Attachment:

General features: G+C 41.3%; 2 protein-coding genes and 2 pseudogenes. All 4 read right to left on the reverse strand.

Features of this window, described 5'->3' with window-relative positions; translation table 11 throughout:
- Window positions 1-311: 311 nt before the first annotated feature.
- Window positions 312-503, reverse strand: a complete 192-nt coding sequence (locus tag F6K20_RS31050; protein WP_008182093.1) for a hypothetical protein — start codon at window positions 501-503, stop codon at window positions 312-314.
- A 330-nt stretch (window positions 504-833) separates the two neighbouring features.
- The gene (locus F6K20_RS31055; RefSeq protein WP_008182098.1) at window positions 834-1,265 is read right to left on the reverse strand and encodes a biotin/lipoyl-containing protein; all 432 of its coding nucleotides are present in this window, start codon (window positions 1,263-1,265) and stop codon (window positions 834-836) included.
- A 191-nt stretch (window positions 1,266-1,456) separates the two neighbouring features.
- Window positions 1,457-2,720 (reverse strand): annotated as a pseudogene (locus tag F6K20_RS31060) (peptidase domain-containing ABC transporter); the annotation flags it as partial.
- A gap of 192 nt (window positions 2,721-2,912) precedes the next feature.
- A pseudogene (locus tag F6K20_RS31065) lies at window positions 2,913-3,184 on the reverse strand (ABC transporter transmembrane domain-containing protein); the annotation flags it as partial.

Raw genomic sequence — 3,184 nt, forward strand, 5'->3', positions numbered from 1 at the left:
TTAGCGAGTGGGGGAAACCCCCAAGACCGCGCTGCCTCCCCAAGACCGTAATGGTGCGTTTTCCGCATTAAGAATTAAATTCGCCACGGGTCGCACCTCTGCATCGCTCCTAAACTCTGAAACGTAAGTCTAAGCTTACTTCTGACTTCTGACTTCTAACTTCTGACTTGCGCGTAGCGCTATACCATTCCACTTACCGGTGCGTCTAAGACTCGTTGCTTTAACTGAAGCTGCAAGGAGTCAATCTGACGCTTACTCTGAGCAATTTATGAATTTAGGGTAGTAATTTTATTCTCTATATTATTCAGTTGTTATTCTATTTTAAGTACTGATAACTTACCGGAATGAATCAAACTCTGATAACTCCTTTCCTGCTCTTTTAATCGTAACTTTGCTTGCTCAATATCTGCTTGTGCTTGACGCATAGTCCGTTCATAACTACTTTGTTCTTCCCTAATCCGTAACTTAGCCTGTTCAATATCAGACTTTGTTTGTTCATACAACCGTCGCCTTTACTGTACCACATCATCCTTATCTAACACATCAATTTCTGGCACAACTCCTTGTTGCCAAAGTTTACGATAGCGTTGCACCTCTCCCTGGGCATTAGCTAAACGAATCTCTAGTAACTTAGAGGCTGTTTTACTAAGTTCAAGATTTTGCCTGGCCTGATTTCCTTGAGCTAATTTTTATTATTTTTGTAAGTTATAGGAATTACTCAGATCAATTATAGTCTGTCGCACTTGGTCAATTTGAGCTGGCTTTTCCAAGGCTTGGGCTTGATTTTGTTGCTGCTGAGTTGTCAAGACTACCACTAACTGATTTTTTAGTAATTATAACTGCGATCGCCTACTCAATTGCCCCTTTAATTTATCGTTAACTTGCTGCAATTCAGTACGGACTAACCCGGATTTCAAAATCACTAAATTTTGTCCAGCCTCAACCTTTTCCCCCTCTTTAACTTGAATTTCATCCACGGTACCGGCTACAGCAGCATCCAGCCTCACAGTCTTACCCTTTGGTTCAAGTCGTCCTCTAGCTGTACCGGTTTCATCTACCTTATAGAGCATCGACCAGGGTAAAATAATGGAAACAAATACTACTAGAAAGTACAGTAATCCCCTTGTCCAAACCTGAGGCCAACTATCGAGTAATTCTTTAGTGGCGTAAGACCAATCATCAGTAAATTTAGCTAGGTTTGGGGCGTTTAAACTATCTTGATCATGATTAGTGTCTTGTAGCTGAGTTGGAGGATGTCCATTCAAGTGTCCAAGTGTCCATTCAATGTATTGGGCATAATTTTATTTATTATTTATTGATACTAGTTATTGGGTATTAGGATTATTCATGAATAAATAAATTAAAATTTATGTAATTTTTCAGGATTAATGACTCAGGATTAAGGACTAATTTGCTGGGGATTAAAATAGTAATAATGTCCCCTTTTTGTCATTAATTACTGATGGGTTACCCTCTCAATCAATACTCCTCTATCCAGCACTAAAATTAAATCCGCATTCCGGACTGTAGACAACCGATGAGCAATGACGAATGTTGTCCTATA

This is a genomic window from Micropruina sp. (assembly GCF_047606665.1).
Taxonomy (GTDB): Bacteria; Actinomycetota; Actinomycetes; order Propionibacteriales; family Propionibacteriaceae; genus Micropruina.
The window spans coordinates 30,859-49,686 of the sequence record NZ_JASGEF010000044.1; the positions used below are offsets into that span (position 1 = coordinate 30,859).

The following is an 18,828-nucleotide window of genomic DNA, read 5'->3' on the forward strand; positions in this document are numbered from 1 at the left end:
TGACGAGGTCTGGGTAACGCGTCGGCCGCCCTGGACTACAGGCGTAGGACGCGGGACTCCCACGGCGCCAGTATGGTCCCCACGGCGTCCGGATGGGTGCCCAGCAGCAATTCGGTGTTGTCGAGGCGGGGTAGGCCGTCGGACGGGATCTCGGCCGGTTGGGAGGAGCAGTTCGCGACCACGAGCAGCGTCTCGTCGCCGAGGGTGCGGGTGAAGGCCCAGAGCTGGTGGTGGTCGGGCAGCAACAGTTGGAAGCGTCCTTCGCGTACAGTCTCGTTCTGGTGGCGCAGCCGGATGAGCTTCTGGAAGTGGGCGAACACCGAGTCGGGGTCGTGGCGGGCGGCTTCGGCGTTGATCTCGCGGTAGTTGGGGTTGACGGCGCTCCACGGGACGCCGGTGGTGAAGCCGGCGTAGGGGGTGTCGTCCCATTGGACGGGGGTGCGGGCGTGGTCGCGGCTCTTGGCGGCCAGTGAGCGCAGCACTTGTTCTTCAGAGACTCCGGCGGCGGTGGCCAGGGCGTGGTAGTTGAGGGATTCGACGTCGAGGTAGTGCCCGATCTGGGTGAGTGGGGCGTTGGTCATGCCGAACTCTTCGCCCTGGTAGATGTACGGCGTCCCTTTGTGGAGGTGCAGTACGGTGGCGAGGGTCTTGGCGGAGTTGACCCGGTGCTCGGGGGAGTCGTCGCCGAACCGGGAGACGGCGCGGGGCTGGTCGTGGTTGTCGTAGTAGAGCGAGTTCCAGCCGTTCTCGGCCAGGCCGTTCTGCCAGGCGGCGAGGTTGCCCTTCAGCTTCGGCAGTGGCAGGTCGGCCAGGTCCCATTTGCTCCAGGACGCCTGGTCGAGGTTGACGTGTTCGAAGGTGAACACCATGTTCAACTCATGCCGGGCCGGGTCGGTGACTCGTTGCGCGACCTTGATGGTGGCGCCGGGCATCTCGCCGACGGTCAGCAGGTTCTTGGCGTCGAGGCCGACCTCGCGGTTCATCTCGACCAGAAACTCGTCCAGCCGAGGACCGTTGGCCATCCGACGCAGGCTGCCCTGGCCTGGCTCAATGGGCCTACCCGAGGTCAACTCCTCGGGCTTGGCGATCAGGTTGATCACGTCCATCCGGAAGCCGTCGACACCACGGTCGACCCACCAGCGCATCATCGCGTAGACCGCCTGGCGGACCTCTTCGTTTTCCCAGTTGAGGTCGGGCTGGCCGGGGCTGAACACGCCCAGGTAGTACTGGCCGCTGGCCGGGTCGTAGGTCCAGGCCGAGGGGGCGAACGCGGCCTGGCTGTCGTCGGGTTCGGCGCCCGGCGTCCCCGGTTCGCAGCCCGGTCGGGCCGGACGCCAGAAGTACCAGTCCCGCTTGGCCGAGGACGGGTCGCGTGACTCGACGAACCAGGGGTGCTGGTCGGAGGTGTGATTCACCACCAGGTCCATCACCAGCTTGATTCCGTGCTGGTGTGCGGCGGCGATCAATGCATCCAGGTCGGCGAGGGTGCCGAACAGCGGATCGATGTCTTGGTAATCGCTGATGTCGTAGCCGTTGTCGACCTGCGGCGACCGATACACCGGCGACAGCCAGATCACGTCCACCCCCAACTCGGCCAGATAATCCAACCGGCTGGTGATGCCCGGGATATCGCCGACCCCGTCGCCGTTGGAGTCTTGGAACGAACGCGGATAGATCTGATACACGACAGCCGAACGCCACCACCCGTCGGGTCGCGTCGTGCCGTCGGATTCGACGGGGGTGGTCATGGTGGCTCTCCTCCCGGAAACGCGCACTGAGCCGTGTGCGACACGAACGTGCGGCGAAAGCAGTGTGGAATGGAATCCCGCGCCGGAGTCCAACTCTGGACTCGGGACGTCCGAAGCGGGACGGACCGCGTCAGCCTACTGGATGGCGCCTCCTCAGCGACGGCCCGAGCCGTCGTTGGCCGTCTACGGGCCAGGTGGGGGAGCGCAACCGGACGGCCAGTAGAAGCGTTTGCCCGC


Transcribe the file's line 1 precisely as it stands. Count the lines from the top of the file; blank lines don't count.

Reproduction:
General features: G+C 41.3%; 2 protein-coding genes and 2 pseudogenes. All 4 read right to left on the reverse strand.